New photos: more evidence that Amur tigers still burn bright in the forests of the night.

I saw the pictures just 17 minutes after they were posted on BBC Earth’s official website, under the heading “Rare Siberian tiger ‘selfie’ pictures are released.” A camera trap recorded the images of big cats at play in Russia’s remote Far East, in Russia’s somewhat prosaically named Land of the Leopard National Park.

The park, 262,000 hectares (650,000 acres) of untrammelled wilderness in one of the most remote corners of the world’s largest country, was established in 2012, thanks to the merger of Russia’s Kedrovaya Pad Reserve, Barsovy Federal Wildlife Refuge and Borisovkoya Plateau Regional Wildlife Refuge. The newly created park was named for the Amur leopard, officially labelled the “world’s rarest cat” by the World Wildlife Fund (WWF).

The Amur tiger, also known as the Siberian tiger, is doing little better, though recent surveys suggest their numbers have increased slightly in recent years, thanks in no small part to Russia’s renewed focus on big-cat conservation and habitat preservation in the remote Primorsky Krai region of Russia, which borders China in the southeast.

Population surveys are one thing. Actual photographic evidence is quite another. Seeing is believing, after all.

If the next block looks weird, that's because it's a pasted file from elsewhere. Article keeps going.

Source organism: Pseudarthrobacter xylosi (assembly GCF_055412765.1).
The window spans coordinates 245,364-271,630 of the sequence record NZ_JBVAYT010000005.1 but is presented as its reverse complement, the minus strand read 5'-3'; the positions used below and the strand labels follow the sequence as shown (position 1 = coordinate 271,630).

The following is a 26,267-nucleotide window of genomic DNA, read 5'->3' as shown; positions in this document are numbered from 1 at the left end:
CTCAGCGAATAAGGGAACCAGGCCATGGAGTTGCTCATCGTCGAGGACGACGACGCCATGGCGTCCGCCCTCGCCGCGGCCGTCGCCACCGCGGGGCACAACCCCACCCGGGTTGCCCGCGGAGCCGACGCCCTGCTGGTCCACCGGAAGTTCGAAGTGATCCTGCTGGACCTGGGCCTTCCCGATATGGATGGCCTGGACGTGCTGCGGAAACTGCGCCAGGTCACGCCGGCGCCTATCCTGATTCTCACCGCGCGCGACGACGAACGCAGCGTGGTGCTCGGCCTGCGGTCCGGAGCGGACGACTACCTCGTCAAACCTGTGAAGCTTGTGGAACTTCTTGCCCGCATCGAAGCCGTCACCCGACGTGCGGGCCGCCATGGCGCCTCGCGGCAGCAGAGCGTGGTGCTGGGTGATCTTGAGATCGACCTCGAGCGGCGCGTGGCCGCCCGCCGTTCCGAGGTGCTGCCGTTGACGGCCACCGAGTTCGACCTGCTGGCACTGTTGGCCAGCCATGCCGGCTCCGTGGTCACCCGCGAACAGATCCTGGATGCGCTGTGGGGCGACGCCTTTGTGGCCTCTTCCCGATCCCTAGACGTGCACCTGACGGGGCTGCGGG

No more than two dozen tigers are said to be roaming in the park, but two dozen is better than none, especially when the species itself is facing extinction.

The new images are particularly striking because they show a young family at play — a sight rarely seen by human eyes, let alone photographed. The Amur tiger may be nature’s largest big cat by size, but they’re reclusive and rarely seen.

The advent of camera traps, which can be set up well in advance and eliminate the need for any human-animal interaction, have had a profound influence on both wildlife photography and conservation studies in recent years.

Russian scientists are taking a strictly objective approach in their tiger studies. There’s no room for sentiment here, no Bambi-style anthropomorphization with cuddly, human-sounding names.

The mother tiger featured in the photos is known as T7F. She was first photographed in 2014. She had three cubs at the time two of which have grown and are now believed to be across the border in China.


China has also taken a more protective attitude toward its remaining wild tiger population, which had been heavily poached for its fur and so-called medicinal properties.

If nothing else, the pictures prove one thing: Where there’s life, there’s still light at the end of the tunnel.